Clean energy on the rise in Australia: CEFC report

Solar home battery storage systems boosted by Clean Energy Finance Corporation.Clean Energy Finance Corp

The Clean Energy Finance Corporation Annual Report 2016-17 reflects an increase in the scale and value of the organisation.

The report shows the CEFC delivered more than $2 billion in new commitments to 35 individual transactions. It also states that CEFC investments signal a strong business and investor appetite for clean energy assets.

Corporation Chair Steven Skala said the organisation delivered a strong performance in its fourth full year of operation.

“CEFC investments are delivering positive returns to taxpayers,” he said. “While catalysing or leading to additional private sector finance in the sector and helping reduce Australia’s emissions.

Mr Skala stressed the CEFC’s relationships with the Australian Government, AEMO, ARENA and the Clean Energy Regulator.

Clean Energy Finance Corporation: Committed to large-scale solar projects

The CEFC financed 10 large-scale solar projects in 2016-17. These delivered more than $440 million in new investment to projects worth $1.3 billion. New generating capacity across the 10 projects will exceed 500MW.

Finding clean sources of power is central to the CEFC.

Funding clean sources of power is central to the CEFC.

The report highlighted key commitments for the 2016-17 period:

  • Finance for Victoria’s first solar farm, at Gannawarra.
  • Finance for three major projects to create a ‘solar belt’ in regional NSW, at Dubbo, Griffith and Parkes.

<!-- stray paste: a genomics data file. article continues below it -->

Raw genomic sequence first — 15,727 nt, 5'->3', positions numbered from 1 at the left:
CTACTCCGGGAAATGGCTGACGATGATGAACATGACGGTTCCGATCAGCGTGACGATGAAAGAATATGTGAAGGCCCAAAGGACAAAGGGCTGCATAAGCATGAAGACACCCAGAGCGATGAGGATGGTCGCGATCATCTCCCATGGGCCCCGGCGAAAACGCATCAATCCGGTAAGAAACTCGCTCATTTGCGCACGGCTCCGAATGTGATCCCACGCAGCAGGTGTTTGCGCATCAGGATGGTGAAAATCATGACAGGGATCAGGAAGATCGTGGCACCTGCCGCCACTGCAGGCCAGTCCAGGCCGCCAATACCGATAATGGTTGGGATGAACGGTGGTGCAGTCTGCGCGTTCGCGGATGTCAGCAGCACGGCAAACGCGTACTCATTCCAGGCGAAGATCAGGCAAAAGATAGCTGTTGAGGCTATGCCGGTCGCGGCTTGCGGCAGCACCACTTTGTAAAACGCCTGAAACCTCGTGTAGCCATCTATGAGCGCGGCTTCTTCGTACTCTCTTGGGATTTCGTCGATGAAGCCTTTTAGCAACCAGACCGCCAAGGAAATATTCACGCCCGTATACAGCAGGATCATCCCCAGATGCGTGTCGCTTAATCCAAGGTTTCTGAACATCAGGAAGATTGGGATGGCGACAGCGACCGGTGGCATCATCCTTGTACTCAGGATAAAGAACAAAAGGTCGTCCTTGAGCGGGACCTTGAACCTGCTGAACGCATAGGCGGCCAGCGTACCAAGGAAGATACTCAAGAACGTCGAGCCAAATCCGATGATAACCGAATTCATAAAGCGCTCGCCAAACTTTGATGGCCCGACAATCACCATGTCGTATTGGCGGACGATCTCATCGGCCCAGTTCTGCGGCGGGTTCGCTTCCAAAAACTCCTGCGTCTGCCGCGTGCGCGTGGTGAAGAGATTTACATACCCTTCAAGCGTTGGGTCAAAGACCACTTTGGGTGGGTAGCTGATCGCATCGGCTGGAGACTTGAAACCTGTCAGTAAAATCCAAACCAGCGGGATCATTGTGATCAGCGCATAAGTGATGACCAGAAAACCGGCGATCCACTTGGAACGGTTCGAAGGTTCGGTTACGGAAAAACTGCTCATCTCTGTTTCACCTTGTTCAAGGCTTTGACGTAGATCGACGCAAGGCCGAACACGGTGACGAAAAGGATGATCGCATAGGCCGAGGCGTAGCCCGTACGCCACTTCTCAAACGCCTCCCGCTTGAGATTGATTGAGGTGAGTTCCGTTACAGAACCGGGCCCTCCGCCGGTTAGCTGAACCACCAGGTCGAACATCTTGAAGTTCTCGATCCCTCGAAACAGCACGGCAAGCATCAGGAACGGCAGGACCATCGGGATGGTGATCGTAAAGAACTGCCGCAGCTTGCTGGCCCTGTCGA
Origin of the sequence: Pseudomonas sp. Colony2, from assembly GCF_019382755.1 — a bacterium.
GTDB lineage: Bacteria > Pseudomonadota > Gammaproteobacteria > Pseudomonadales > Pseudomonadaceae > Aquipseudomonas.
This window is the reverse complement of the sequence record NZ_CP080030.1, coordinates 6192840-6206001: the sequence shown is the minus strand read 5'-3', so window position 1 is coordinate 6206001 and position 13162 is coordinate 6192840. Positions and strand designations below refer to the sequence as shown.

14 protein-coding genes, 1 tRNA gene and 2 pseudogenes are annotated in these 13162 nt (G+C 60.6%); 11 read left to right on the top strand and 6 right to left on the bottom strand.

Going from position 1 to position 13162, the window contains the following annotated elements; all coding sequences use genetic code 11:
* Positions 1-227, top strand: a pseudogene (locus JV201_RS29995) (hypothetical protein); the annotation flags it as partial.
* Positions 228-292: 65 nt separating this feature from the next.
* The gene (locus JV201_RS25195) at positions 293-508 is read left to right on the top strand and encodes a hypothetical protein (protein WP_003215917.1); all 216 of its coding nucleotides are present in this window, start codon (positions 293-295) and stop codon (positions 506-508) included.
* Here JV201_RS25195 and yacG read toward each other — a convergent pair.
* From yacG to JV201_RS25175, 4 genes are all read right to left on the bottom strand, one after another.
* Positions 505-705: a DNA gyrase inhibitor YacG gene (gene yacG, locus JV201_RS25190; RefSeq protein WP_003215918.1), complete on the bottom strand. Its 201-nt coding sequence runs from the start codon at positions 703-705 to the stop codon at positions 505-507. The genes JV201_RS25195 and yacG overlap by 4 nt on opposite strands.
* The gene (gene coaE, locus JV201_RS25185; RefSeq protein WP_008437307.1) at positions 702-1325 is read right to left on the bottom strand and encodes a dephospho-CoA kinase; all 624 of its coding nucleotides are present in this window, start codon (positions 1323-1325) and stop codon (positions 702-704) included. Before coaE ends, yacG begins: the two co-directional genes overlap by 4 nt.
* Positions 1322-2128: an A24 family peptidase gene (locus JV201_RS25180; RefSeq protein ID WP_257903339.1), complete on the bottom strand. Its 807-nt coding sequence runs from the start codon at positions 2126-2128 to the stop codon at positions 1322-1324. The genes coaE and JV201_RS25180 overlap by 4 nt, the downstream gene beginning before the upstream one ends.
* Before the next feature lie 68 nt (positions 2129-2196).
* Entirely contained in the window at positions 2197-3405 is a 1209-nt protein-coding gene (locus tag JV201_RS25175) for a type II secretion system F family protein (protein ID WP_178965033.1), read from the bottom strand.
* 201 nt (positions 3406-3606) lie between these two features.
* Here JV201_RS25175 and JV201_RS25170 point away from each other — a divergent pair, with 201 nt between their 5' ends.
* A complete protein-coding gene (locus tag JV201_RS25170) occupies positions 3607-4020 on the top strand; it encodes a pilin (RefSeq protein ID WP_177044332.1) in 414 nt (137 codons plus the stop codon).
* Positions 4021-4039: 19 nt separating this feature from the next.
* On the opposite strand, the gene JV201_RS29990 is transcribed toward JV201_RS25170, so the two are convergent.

• The repurposing of the Collinsville Power Station site in Queensland as a solar farm.
  • Finance for Stage One of the Kidston Solar Farm in Queensland.
  • The first equity commitment to a large-scale solar project, with $20 million to the 116MW Ross River Solar Farm in Queensland.

Delivering a positive return to the taxpayer

CEO Ian Learmonth said cumulative leverage across the CEFC portfolio was more than $2.10 at 30 June 2017. Each $1.00 of CEFC investment since 2013 helped catalyse an additional $2.10 from the private sector.

“The CEFC Act makes clear that these investments are to deliver a positive return to the taxpayer,” Mr Learmonth said.

“We are pleased to report that, at 30 June 2017, our $3.4 billion portfolio of investment commitments had a forecast lifetime investment yield of more than five per cent.”

CEFC commitments focus on industry sectors with strong potential for decarbonisation: solar, wind, battery storage and bioenergy.

In addition, the report highlighted energy, energy storage, improved grid transmission, network security and demand response management as areas for greater investment. Cleaner energy generation can then be spread across the economy to the benefit of all Australians.